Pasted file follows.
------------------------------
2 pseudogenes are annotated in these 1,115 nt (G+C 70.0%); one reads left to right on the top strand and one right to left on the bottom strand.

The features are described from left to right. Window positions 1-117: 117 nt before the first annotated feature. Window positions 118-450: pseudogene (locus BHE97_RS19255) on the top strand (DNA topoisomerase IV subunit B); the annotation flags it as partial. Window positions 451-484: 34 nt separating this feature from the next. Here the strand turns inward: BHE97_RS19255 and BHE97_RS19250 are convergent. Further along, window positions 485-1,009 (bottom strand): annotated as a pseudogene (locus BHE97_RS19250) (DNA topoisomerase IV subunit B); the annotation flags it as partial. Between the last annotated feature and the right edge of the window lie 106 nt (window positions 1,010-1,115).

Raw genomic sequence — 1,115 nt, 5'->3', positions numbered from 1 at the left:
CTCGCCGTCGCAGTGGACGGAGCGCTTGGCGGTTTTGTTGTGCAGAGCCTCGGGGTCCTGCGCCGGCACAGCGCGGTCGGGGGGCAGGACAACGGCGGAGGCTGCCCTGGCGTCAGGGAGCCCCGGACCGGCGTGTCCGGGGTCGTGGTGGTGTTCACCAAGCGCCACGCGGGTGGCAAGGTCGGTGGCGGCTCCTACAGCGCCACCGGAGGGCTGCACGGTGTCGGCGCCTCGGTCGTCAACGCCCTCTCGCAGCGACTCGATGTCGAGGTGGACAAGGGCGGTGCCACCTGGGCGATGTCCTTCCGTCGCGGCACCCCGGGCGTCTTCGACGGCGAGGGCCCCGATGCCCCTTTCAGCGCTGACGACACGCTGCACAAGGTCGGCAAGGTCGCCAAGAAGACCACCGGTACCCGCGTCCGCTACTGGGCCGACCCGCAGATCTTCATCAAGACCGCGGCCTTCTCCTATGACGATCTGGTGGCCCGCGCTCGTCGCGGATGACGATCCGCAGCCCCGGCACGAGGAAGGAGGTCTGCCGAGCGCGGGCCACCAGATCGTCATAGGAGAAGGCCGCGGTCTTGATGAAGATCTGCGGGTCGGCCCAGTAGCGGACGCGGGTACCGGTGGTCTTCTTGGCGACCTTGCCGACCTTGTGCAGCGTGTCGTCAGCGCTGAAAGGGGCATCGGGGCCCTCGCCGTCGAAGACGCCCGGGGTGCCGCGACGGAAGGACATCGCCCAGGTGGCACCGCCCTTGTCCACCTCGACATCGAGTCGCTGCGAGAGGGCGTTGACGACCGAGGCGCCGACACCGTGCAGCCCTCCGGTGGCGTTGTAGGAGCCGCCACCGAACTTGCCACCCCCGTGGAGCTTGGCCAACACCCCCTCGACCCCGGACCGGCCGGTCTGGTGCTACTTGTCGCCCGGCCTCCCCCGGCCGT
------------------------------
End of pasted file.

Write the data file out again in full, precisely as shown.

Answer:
2 pseudogenes are annotated in these 1,115 nt (G+C 70.0%); one reads left to right on the top strand and one right to left on the bottom strand.

The features are described from left to right. Window positions 1-117: 117 nt before the first annotated feature. Window positions 118-450: pseudogene (locus BHE97_RS19255) on the top strand (DNA topoisomerase IV subunit B); the annotation flags it as partial. Window positions 451-484: 34 nt separating this feature from the next. Here the strand turns inward: BHE97_RS19255 and BHE97_RS19250 are convergent. Further along, window positions 485-1,009 (bottom strand): annotated as a pseudogene (locus BHE97_RS19250) (DNA topoisomerase IV subunit B); the annotation flags it as partial. Between the last annotated feature and the right edge of the window lie 106 nt (window positions 1,010-1,115).

Raw genomic sequence — 1,115 nt, 5'->3', positions numbered from 1 at the left:
CTCGCCGTCGCAGTGGACGGAGCGCTTGGCGGTTTTGTTGTGCAGAGCCTCGGGGTCCTGCGCCGGCACAGCGCGGTCGGGGGGCAGGACAACGGCGGAGGCTGCCCTGGCGTCAGGGAGCCCCGGACCGGCGTGTCCGGGGTCGTGGTGGTGTTCACCAAGCGCCACGCGGGTGGCAAGGTCGGTGGCGGCTCCTACAGCGCCACCGGAGGGCTGCACGGTGTCGGCGCCTCGGTCGTCAACGCCCTCTCGCAGCGACTCGATGTCGAGGTGGACAAGGGCGGTGCCACCTGGGCGATGTCCTTCCGTCGCGGCACCCCGGGCGTCTTCGACGGCGAGGGCCCCGATGCCCCTTTCAGCGCTGACGACACGCTGCACAAGGTCGGCAAGGTCGCCAAGAAGACCACCGGTACCCGCGTCCGCTACTGGGCCGACCCGCAGATCTTCATCAAGACCGCGGCCTTCTCCTATGACGATCTGGTGGCCCGCGCTCGTCGCGGATGACGATCCGCAGCCCCGGCACGAGGAAGGAGGTCTGCCGAGCGCGGGCCACCAGATCGTCATAGGAGAAGGCCGCGGTCTTGATGAAGATCTGCGGGTCGGCCCAGTAGCGGACGCGGGTACCGGTGGTCTTCTTGGCGACCTTGCCGACCTTGTGCAGCGTGTCGTCAGCGCTGAAAGGGGCATCGGGGCCCTCGCCGTCGAAGACGCCCGGGGTGCCGCGACGGAAGGACATCGCCCAGGTGGCACCGCCCTTGTCCACCTCGACATCGAGTCGCTGCGAGAGGGCGTTGACGACCGAGGCGCCGACACCGTGCAGCCCTCCGGTGGCGTTGTAGGAGCCGCCACCGAACTTGCCACCCCCGTGGAGCTTGGCCAACACCCCCTCGACCCCGGACCGGCCGGTCTGGTGCTACTTGTCGCCCGGCCTCCCCCGGCCGT